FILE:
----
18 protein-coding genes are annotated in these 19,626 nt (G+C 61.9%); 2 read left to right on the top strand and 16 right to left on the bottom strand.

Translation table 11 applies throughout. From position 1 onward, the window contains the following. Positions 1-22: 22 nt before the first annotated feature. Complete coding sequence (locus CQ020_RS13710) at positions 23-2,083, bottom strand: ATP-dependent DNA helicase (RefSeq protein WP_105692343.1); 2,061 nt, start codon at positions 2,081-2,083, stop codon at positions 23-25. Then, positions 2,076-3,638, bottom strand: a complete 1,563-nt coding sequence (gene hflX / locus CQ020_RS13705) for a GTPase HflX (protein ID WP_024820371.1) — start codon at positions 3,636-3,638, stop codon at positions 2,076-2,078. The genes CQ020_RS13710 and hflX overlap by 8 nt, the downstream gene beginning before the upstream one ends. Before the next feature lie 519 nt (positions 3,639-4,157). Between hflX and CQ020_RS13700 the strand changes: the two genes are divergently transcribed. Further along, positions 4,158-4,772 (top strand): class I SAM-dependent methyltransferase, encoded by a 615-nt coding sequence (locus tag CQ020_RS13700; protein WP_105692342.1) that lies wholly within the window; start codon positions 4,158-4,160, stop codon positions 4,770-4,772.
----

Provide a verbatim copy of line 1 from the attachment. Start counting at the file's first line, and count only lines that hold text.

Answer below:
18 protein-coding genes are annotated in these 19,626 nt (G+C 61.9%); 2 read left to right on the top strand and 16 right to left on the bottom strand.